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VMware versus Nutanix: With Dell charging in, it's time to end the war

Hurling rocks at an upstart is one thing, but chucking rocks at big Mike?

Security for virtualized datacentres

Sysadmin blog With the Dell-Nutanix tie-up now public knowledge, expect a stream of digital vitriol to follow.

There's a lot of bad blood between the VMware faithful and Nutanix, not the least of which is due to Nutanix's completely rational decision to support multiple hypervisors – from Microsoft's Hyper-V to VMware's ESX tech.

The vDigierati may like to think that by trash-talking Nutanix no one will ever buy its kit again. They'll pounce on a marketing faux pas, or point out that VMware's internal sales team has created propaganda dedicated to convincing customers not to buy Nutanix.

To be blunt: they need to get over themselves.

Yes, Dell is still going to sell VMware VSAN-ready clusters. So will HP, Supermicro and so forth. You'll also see Nutanix continuing to sell Supermicro-sourced nodes under its own brand. Business partnerships aren't marriage and they certainly aren't monogamous.

Nobody is doomed here, and despite the fact that a lot of self-important bloggers won't be able to see it, the Nutanix-Dell tie-up actually is a win for VMware. What's more, their doom-mongering of Nutanix runs the risk of harming VMware far more than helping it.

Helping the enemy

VMware needs validation of the server SAN model more than Nutanix does. As margins on hardware shrink across the board, everyone is going vertical. The traditional partnerships are faltering, and eventually coalitions like VCE will collapse under the weight of competing interests.

VMware needs an answer to this. By combining their software-defined networking option NSX with their server SAN offering VSAN, they have one. VMware just needs to partner with a tin basher that doesn't have a big software investment (cough, cough, Supermicro). This gives a hardware vendor facing traumatic margin shrinkage a future and gives VMware a partner they can depend on absolutely.

For all that to occur, however, enterprises have to buy into the server SAN model. VMware is already locked in a vicious war of words over software-defined networking with companies at least as well resourced as it is. It can't afford to fight the storage wars too.

VMware can't come out and say "VSAN good, EMC arrays bad". Its big daddy EMC is still very much the boss, and so much time and effort goes into trying to manipulate the message into: "VSAN and EMC can work together, even though you really only need VSAN. But you also need EMC. But not really..."

Here, Nutanix is doing VMware's work for it. Nutanix, SimpliVity, Maxta and so forth are out there convincing the industry that server SANs are a good thing. They're taking the fight to the traditional storage vendors and now they have a powerful ally in Dell.

VMware's approach is legitimized through the halo effect of these efforts. More importantly, VMware doesn't have to get its hands dirty.

Share the market with a rival? Not in this capitalist-max world

While tactically the back-and-forth sniping doesn't make a lot of sense, strategically there is good reason. Silicon Valley nurtures a winner-take-all culture that thinks in terms of monopolies and absolute market dominance. The concept of sharing a market with competitors is anathema, and VMware's long-term goals are at odds with those of Nutanix.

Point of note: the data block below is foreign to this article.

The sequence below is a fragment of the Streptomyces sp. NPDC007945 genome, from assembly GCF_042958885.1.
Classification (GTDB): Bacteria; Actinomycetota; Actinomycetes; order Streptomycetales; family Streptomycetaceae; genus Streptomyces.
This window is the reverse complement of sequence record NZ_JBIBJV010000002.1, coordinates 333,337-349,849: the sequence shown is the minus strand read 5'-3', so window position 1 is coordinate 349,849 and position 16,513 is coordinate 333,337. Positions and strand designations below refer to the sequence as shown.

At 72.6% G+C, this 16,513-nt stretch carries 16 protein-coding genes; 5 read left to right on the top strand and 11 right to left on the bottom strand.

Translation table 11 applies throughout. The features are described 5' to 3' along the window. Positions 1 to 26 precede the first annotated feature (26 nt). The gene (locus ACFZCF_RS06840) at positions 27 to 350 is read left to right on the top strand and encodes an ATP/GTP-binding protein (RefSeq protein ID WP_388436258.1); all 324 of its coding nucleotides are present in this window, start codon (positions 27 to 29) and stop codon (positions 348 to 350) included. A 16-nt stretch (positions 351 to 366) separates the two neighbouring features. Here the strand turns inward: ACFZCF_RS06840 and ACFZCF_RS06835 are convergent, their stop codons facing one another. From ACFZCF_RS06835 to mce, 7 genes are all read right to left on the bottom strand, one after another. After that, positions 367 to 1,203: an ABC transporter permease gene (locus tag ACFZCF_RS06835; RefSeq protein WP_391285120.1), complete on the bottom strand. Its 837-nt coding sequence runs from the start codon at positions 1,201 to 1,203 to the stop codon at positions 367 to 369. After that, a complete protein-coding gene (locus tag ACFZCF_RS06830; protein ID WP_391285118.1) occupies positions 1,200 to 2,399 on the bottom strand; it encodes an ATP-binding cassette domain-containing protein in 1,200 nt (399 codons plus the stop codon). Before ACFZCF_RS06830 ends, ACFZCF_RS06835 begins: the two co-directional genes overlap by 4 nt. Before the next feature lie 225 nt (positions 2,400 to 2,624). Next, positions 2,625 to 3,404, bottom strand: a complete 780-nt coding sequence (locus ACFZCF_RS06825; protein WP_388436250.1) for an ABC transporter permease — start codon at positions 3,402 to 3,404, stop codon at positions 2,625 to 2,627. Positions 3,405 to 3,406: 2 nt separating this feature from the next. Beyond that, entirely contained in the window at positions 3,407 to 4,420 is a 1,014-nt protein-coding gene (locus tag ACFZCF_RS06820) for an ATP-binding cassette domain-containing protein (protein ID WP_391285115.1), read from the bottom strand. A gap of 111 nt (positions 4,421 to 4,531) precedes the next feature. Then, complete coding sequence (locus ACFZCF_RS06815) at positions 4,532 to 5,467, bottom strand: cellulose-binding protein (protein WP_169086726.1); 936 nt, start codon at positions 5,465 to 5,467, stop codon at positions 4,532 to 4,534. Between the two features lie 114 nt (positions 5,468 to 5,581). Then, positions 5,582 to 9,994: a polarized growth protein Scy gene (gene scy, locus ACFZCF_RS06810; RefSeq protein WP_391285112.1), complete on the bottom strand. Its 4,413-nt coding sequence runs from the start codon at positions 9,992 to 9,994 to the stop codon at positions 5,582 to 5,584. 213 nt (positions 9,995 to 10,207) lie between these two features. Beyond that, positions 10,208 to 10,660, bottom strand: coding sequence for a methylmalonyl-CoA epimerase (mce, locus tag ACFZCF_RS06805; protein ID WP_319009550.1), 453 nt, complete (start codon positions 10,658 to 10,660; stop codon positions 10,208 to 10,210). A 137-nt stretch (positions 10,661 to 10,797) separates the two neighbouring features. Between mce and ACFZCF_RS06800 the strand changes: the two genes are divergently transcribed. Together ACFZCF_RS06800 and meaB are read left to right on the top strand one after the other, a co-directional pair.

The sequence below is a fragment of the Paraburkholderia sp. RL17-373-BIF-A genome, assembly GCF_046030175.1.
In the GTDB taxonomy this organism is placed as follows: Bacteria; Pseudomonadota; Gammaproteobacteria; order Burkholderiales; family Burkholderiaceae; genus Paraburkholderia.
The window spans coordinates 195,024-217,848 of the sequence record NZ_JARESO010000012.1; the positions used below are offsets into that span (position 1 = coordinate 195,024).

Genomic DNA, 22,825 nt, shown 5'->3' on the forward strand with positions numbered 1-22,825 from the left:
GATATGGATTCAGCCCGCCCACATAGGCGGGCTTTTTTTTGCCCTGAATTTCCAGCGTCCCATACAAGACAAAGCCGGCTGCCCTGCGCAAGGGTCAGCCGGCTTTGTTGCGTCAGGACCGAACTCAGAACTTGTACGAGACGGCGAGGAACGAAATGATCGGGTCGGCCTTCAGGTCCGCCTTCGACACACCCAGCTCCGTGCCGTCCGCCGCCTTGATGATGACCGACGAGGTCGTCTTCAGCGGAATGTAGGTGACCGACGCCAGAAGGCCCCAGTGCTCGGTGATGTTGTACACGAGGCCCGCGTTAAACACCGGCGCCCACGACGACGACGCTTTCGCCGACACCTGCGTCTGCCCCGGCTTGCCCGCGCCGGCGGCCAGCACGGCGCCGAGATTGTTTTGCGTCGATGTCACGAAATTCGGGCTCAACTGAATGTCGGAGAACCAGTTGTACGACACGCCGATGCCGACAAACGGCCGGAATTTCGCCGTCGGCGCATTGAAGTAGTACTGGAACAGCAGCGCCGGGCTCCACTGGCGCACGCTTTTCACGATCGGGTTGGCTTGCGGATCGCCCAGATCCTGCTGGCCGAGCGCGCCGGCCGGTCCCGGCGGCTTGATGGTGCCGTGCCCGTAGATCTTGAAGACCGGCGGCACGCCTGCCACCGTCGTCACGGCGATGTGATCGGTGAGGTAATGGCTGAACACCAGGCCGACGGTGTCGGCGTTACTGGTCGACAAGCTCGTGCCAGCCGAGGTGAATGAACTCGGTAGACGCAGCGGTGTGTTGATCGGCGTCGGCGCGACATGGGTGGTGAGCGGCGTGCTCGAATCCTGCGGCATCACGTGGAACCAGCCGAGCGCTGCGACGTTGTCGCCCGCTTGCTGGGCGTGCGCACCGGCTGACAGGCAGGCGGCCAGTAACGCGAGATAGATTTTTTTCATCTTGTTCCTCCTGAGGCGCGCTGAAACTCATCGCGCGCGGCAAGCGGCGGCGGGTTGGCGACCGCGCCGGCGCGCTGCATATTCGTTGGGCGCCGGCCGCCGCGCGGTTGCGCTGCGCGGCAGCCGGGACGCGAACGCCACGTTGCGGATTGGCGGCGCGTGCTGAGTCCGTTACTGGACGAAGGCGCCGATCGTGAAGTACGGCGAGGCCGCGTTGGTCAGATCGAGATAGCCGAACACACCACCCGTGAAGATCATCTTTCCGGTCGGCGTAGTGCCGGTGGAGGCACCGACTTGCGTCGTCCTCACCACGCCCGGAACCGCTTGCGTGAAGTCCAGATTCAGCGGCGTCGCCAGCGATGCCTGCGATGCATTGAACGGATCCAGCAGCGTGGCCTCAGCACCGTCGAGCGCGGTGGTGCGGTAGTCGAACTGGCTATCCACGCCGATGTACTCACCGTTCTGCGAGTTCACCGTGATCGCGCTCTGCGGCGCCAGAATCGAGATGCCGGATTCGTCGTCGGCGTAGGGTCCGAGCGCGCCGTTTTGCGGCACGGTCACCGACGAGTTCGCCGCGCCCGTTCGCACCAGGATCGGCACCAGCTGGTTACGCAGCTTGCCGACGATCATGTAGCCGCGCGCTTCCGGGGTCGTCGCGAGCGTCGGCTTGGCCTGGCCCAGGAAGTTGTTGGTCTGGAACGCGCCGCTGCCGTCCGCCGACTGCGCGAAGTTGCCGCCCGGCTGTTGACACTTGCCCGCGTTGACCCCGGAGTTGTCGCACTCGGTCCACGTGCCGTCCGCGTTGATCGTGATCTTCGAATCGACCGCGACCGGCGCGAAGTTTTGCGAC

VMware wants to own the whole infrastructure stack: hypervisor, networking, storage, management, automation, monitoring, orchestration, VDI, public cloud and more. The only things VMware doesn't want to own is the hardware side of the equation, because there's no margin in hardware. Why bother?

Nutanix, on the other hand, is a lot more mercenary. It doesn't care whose hypervisor is in use, or what networking is in play. It provides a true "infrastructure as a service" model, where it physically provides you with the actual infrastructure and then provide enterprise services to support it.

VMware wants to lock you into its software stack, getting you addicted to its software-defined infrastructure offerings and even going so far as to embed goodly chunks of your business logic into their automation and orchestration software. Nutanix wants to make your infrastructure something you never have to think about, give you the option of moving from one vendor's stack to the other, and charge you quite handsomely for it.

These can't coexist. If VMware is to rule the world then there can be no other infrastructure players but it. All foes must be vanquished. Those who make the transition to another vendor's stack easier, or who provide the tools to manage that stack more efficiently are doubly damned. Nutanix does both.

Similarly, if VMware succeeds, there is simply no need for Nutanix to exist at all. Nutanix needs to carve out new niches and encourage users to move to other hypervisors because VMware is gunning for it, and they have a lot more resources to bring to bear.

The third path

VMware's marketing department is peopled with grizzled, battle-hardened vets, collectively tougher and whole lot meaner than Nutanix's team. Dell gives Nutanix a critical ally.

I expect Dell to provide a stabilizing force. They ought to serve as a sober third party for Nutanix's efforts. No more gaffes with videos will be allowed; what Nutanix says and does now reflects on Dell. By the same token, Dell insulates Nutanix from the worst of the FUD. It's one thing to throw rocks at a startup, another entirely to take on a company as experienced as Dell.

With luck, Dell's involvement will bring about a ceasefire in this ridiculous blogger war. All these companies need each other, in the short term at least. As for the long term, well... may the best technology win. ®

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